What is the role of the state in distributing research money? How do ‘arm’s-length’ funding agencies relate to public policy and business? This original study looks at the main social science funding agency in the UK, which was established 50 years ago. It examines how funding decisions are related to power. The ‘critical’ and ‘policy’ aspects of successful research bids are discussed. Walker asks the tricky question, why has social science research not achieved a more salient role in state policy formation and management strategy: is the funding agency responsible? Insightful, engrossing and highly original, the book will be required reading for anyone who has written or will write a Social Science research bid and, more widely, for students of power, knowledge and culture.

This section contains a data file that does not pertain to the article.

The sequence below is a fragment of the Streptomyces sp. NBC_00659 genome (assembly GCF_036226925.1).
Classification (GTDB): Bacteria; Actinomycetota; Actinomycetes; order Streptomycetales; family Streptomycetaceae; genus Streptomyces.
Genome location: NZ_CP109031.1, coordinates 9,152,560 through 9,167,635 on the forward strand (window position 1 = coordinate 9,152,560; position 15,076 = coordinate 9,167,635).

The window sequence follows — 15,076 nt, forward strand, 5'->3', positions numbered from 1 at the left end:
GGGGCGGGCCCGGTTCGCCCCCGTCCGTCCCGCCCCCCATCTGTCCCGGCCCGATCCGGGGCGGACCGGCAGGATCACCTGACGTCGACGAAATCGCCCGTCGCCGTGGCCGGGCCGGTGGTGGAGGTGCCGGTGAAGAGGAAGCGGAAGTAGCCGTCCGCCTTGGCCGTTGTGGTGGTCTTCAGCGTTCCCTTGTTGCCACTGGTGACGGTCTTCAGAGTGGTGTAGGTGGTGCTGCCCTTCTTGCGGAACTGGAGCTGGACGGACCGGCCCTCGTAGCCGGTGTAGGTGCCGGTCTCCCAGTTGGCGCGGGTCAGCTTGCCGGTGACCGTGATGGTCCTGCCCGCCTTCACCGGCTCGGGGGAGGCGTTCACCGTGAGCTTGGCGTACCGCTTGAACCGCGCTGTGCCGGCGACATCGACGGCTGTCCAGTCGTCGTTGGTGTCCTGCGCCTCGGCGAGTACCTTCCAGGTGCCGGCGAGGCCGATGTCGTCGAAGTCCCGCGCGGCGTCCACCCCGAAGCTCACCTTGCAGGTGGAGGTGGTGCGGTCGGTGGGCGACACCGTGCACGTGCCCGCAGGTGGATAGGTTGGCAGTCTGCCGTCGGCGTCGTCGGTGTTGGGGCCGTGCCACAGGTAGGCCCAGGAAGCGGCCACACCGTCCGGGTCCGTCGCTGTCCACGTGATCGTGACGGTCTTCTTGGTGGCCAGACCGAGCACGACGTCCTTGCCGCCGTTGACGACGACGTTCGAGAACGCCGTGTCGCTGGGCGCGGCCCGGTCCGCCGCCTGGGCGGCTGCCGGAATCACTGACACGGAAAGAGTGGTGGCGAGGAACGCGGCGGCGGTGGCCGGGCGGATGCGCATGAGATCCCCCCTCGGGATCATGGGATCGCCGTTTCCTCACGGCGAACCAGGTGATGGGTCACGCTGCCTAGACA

The ESRC Today
The ESRC Today
The ESRC is an arm’s-length body, part of a notoriously disconnected Whitehall machine. During 2015 we learnt that its very existence remains contentious. UK social science lacks coherence and voice and the ESRC’s responsibilities for it are limited, despite its role as supporter of postgraduate training and provider of data infrastructure. Its own place in the state’s knowledge apparatus is uncertain: commissioning knowledge but not owning it.
When its 50th year began, the ESRC was sitting securely, apparently, in the thick of the state’s knowledge production apparatus. That phrase is outlandish. Apparatus implies there is some joined-up mechanism; in fact there is no central oversight or even recognition of such a thing as ‘state knowledge’, including knowledge about economy and ...